Overcoming ‘Place Blindness’: How to Connect with the Land You Live On

Rewilding allows you to see your environment with new eyes, sometimes as if for the very first time. You become more intimate with all its life-forms and sometimes see beyond the visible, connecting with a greater presence. In his book The Nature Principle, Richard Louv discusses ‘place blindness,’ which afflicts people who live so much of their lives indoors or in front of screens that they do not look up to notice the land they live on….

Because place blindness inevitably leads to a disconnection with the living earth, it also leads to a lack of caring and interest in the planet’s well-being. Future generations will not value and care for the earth if they have little or no actual relationship with it.…

The more time we spend out on the land, exploring and learning about the different plants and animals, the natural history and ecology, and simply enjoying and getting to know the contours of the living earth, the more bonded we’ll feel to the places we call home. The more intimate we become with the land, the more we’ll grow to love and cherish it.”

My Articles About Native America in my Urban Gardens Revolutions site shows that a growing number of Native Americans are stepping forward now to help guide humanity from the brink. We just have to be wise enough now to listen and learn to follow.

Foraging: DVD and Books

Foraging is an easy way to learn more about an area and to become more food secure. It’s a return to hunting and gathering that allows us to get free food throughout much of the year. Foraging With “Wildman” Steve Brill and Violet describes my foraging trip in December 2021 with Steve Brill and his daughter Violet in Prospect Park, NY. Steve provides tours in the New York City area from March to early December.  Steve says he has enough foraged food in his freezer to last two years!

You can purchase Steve’s DVD Foraging With The Wildman on his site which links to his three books shown below. Note: Steve signs books purchased from his site. Steve’s site has many delicious recipes. Under “Foraging”, Steve lists Wild Foods and Wild Mushrooms with lots of information about each.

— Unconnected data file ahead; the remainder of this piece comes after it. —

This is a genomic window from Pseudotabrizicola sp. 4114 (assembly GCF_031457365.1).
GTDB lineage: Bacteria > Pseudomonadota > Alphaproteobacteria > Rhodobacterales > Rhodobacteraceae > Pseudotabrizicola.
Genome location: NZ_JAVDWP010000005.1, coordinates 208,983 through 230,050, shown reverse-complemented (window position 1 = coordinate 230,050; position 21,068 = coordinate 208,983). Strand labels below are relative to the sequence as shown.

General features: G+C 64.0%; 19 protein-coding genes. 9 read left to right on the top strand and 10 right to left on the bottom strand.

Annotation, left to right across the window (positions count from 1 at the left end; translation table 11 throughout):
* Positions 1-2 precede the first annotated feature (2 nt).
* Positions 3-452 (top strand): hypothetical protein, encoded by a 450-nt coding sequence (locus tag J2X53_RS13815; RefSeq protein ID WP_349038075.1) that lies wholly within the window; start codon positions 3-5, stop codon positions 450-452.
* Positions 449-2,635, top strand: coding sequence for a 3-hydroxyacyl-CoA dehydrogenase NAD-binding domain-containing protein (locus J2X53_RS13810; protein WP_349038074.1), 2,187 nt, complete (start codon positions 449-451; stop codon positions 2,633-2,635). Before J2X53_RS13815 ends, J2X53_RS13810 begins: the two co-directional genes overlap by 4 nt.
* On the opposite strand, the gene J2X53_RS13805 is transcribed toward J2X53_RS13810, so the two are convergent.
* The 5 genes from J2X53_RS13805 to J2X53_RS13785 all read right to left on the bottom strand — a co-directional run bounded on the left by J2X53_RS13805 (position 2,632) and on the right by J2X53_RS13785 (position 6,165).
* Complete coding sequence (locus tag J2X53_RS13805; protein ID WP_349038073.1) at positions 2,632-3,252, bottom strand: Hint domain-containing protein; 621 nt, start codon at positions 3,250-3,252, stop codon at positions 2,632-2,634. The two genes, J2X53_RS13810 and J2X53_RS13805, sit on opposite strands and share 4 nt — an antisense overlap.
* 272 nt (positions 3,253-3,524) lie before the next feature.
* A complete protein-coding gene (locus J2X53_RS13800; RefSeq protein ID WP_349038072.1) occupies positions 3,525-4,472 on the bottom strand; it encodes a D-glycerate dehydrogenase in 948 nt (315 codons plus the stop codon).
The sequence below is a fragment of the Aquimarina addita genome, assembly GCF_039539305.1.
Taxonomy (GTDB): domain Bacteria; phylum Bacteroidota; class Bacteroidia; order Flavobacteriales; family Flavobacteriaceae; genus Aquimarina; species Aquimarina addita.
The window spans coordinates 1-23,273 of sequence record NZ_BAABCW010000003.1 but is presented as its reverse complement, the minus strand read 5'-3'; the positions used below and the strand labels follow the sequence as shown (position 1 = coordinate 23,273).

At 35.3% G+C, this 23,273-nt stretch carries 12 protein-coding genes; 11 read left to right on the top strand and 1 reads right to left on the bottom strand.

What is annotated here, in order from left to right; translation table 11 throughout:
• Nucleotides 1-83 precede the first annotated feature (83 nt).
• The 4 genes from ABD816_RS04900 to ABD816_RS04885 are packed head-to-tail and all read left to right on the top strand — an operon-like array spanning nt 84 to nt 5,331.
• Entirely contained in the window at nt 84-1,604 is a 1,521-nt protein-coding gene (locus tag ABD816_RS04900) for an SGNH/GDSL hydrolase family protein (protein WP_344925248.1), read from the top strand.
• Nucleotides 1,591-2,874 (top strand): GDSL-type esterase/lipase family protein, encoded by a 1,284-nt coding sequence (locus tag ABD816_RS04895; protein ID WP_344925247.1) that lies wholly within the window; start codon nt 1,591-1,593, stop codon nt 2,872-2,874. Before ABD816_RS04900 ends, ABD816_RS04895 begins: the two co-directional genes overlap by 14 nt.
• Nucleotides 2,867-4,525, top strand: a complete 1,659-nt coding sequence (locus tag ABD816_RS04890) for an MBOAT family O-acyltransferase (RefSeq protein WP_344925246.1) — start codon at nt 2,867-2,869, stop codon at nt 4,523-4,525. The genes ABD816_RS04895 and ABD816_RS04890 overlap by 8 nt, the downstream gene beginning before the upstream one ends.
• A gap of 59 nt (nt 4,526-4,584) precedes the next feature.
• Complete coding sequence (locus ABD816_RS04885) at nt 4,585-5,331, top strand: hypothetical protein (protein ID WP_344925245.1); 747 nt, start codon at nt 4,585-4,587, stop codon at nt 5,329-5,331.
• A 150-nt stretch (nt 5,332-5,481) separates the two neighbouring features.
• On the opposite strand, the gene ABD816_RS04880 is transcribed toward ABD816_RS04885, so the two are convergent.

The Apprenticeship introduced the two books below.

Botany in a Day: The Patterns Method of Plant Identification

Northeast Foraging: 120 Wild and Flavorful Edibles from Beach Plums to Wineberries (Regional Foraging Series)

Next Steps

1 – December: Windrow: Each Tuesday in December, instead of helping with composting, I am helping my community garden build a windrow for the AgBed.

2 – January: Carpentry: I plan to register for the January 28 Carpentry session on Governors Island. Marisa recommended two books: Reader’s Digest new complete do-it-yourself manual and Beginners Guide To Woodworking: An Introduction To Basic Hand Tools, Equipment, And Techniques In Starting Your Woodworking Journey Paperback which I bought.

3 – March: Soil Testing: At the suggestion of the head of composting in my garden, I am going to offer to get the soil tested on Governors Island for anyone in the garden who has a plot.

4 – April: Foraging: Foraging With “Wildman” Steve Brill in Central Park documents my foraging trip with Steve in Central Park on December 4. One Apprentice joined us. Members of my community garden expressed interest in having a small continent go foraging with Steve. My next foraging trip will be on Earth Day (April 22) in Central Park at Fifth Avenue and 106th Steve’s site says: “Central Park provides a great window into the world of wild foods in early spring. Making a meal with these plants is simple at this time of the year.”

5 – June: Lavender Festival: I plan to visit the Lavender Fields on Governors Island during the Lavender Festival on June 18-19.

6 – Fall: It’s really fun to be able to eat for free from the land! I went back to Central Park on December 10 and gathered more Gingko biloba nuts to roast! I plan to get lots of Gingko nuts from the park in my neighborhood next fall. I also plan to gather the Honey Locust pods in my neighborhood and sample the sweet goo inside and the seeds.

7 – “Picture This” App: The Picture This app was recommended by one of the Apprentices. It’s the best app for identifying plants I’ve seen. I’m using it to identify leaves from trees in my neighborhood and it is much better than five books I bought about NYC trees! Next fall, I plan to label leaves and preserve them in wax. Being able to identify them is key to that step.

8 – “Merlin Bird ID” App: The Merlin Bird ID app makes it easy to take a photo of any bird and identify it. It even plays the song each bird sings! I took the photos below of a Northern Cardinal and European Starling in Central Park and used the app to ID them.

Both these apps make it easy to get to know your area better. They help you “rewild” and become more “indigenous” as Prof. Kimmerer recommends.

Flip Books For Apprenticeship Program

The Flip Books on my Urban Gardens Revolution site document my experience with the Apprenticeship Program. When you get to the end of Book 1, you can click through to Book 2.

Neenah Payne writes for Activist Post and Natural Blaze

Top image: Kripalu